So-called ‘super estate’ in Buckinghamshire – complete with a barn allegedly made from wood from The Mayflower and a museum with space for 25 cars – for sale for £15 million
Controversially sold to Rivercrest Developments for £1.85 million in 2006 (the equivalent of £2.4 million, $2.9 million, €2.7 million or درهم10.7 million today) after being offered for £2.5 million in 2005, what is now being turned a “super estate” by its selling agents is currently for sale for £15 million ($18.3 million, €17.2 million or درهم67.1 million).
Previously run as a conference centre and hotel and owned by the Quaker Trust for 400 years, Grade II listed Old Jordans at Jordans, near Beaconsfield in Buckinghamshire now provides a total of 14,616 square foot of accommodation and includes a vast basement garage, with a car lift, which can accommodate 25 vehicles.
Standing in some 6 acres of landscaped grounds, Old Jordans served as a hiding place for Quakers – including the founder and first Governor of Pennsylvania William Penn – from Oliver Cromwell and was subsequently used as a training centre for the Friends’ Ambulance Unit in the First World War. Dating back to around 1624, the redevelopment of the property has created a 7 bedroom, 7 bathroom house that mixes both old and new along with two 2 bedroom apartments.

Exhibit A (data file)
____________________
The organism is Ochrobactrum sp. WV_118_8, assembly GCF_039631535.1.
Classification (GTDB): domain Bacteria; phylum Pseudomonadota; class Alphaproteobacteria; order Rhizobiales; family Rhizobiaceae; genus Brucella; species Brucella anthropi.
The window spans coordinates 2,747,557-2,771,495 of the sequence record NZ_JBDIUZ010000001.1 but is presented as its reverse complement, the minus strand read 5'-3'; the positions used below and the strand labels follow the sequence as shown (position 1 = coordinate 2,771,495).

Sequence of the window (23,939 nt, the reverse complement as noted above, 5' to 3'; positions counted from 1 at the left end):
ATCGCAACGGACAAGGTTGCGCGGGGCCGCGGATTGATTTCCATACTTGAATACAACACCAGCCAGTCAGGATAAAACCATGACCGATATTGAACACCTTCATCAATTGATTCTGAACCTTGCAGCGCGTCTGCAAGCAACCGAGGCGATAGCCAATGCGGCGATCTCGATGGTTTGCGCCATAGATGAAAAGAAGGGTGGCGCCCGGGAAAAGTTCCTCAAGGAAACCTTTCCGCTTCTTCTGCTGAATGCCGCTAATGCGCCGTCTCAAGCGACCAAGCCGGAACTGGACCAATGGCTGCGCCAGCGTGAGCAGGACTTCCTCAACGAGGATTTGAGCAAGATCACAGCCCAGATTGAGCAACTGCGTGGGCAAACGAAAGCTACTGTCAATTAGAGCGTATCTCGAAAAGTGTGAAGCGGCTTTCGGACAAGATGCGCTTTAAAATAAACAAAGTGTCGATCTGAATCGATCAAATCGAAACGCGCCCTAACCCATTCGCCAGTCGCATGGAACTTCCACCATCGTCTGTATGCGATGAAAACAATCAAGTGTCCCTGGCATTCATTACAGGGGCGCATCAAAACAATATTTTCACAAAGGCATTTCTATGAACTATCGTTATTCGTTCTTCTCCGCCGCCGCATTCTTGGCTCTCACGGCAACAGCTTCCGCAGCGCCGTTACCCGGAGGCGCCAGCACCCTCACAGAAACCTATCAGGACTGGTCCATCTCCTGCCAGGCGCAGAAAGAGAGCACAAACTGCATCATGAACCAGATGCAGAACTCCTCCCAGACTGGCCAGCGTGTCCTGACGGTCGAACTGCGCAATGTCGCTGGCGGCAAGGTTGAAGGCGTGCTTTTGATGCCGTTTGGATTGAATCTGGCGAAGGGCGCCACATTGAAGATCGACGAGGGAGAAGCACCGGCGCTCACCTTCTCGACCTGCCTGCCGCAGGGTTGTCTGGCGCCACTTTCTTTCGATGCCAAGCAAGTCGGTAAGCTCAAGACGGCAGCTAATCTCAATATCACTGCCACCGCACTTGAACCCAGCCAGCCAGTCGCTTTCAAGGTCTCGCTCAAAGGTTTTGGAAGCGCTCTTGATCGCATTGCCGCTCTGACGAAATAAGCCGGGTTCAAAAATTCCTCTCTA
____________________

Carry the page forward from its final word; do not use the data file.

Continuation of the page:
Somewhat soulless in terms of its décor and situated right next to the road, this pricey country property has been for sale since the summer of 2016. It comes complete with a barn named “The Mayflower” that allegedly was made with leftover timbers from the construction of the Pilgrims’ historic vessel and is offered by Knight Frank.
The modern bits are a real improvement!!!!!!!!!!!!!!!!!!!! The fireplace in the dining room, however, needs replacing as it is far too old fashioned!!!!!!!!!!!!
Gosh, the building might be Grade ll listed and so they couldn’t change the outside but they’ve managed to use a wrecking ball, what made me think of that phrase, to destroy the interior. The whole inside doesn’t resonate with the exterior at all. The building is 1624 AD but the interior decor is 16.24pm. Yuk.
I agree, it looks great from the outside, but cold and unwelcome on the inside.
Not sure how these so called renovators get the planning permission to destroy a fantastic building like this. They obviously have so much money, they plough on regardless, and just budget the fines into the overall cost of the reno. We just had a case here in Australia where a construction company destroyed a heritage listed pub, even though they didn’t have planning permission to do so. They ended up getting a $100000 fine, a mear pee in the ocean when the development, when complete was expected to fetch the developers around $50 mill.